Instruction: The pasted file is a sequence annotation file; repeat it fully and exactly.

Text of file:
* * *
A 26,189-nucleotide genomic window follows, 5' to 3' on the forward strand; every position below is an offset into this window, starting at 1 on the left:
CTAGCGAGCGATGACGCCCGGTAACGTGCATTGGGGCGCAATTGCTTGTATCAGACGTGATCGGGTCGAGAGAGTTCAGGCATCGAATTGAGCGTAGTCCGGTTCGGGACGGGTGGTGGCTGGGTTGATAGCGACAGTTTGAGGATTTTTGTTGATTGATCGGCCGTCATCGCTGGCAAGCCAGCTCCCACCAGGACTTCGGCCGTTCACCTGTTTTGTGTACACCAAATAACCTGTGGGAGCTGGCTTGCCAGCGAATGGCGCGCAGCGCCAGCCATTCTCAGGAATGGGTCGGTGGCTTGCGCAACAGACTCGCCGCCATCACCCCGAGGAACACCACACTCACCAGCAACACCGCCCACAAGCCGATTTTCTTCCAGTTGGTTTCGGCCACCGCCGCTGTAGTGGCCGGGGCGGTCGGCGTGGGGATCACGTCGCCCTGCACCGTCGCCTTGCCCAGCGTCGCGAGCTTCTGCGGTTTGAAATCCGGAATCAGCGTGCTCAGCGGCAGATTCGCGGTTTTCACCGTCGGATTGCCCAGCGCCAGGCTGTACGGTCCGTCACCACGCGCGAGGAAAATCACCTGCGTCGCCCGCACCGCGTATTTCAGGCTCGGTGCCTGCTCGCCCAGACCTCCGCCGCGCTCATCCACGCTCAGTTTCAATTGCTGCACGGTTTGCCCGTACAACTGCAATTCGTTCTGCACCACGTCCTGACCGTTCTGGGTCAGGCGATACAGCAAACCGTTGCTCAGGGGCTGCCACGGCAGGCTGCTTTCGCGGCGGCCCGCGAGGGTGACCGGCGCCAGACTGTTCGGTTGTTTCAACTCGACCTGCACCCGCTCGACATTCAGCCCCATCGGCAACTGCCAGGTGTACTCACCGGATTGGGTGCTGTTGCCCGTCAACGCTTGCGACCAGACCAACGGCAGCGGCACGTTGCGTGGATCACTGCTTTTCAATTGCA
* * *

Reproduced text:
A 26,189-nucleotide genomic window follows, 5' to 3' on the forward strand; every position below is an offset into this window, starting at 1 on the left:
CTAGCGAGCGATGACGCCCGGTAACGTGCATTGGGGCGCAATTGCTTGTATCAGACGTGATCGGGTCGAGAGAGTTCAGGCATCGAATTGAGCGTAGTCCGGTTCGGGACGGGTGGTGGCTGGGTTGATAGCGACAGTTTGAGGATTTTTGTTGATTGATCGGCCGTCATCGCTGGCAAGCCAGCTCCCACCAGGACTTCGGCCGTTCACCTGTTTTGTGTACACCAAATAACCTGTGGGAGCTGGCTTGCCAGCGAATGGCGCGCAGCGCCAGCCATTCTCAGGAATGGGTCGGTGGCTTGCGCAACAGACTCGCCGCCATCACCCCGAGGAACACCACACTCACCAGCAACACCGCCCACAAGCCGATTTTCTTCCAGTTGGTTTCGGCCACCGCCGCTGTAGTGGCCGGGGCGGTCGGCGTGGGGATCACGTCGCCCTGCACCGTCGCCTTGCCCAGCGTCGCGAGCTTCTGCGGTTTGAAATCCGGAATCAGCGTGCTCAGCGGCAGATTCGCGGTTTTCACCGTCGGATTGCCCAGCGCCAGGCTGTACGGTCCGTCACCACGCGCGAGGAAAATCACCTGCGTCGCCCGCACCGCGTATTTCAGGCTCGGTGCCTGCTCGCCCAGACCTCCGCCGCGCTCATCCACGCTCAGTTTCAATTGCTGCACGGTTTGCCCGTACAACTGCAATTCGTTCTGCACCACGTCCTGACCGTTCTGGGTCAGGCGATACAGCAAACCGTTGCTCAGGGGCTGCCACGGCAGGCTGCTTTCGCGGCGGCCCGCGAGGGTGACCGGCGCCAGACTGTTCGGTTGTTTCAACTCGACCTGCACCCGCTCGACATTCAGCCCCATCGGCAACTGCCAGGTGTACTCACCGGATTGGGTGCTGTTGCCCGTCAACGCTTGCGACCAGACCAACGGCAGCGGCACGTTGCGTGGATCACTGCTTTTCAATTGCA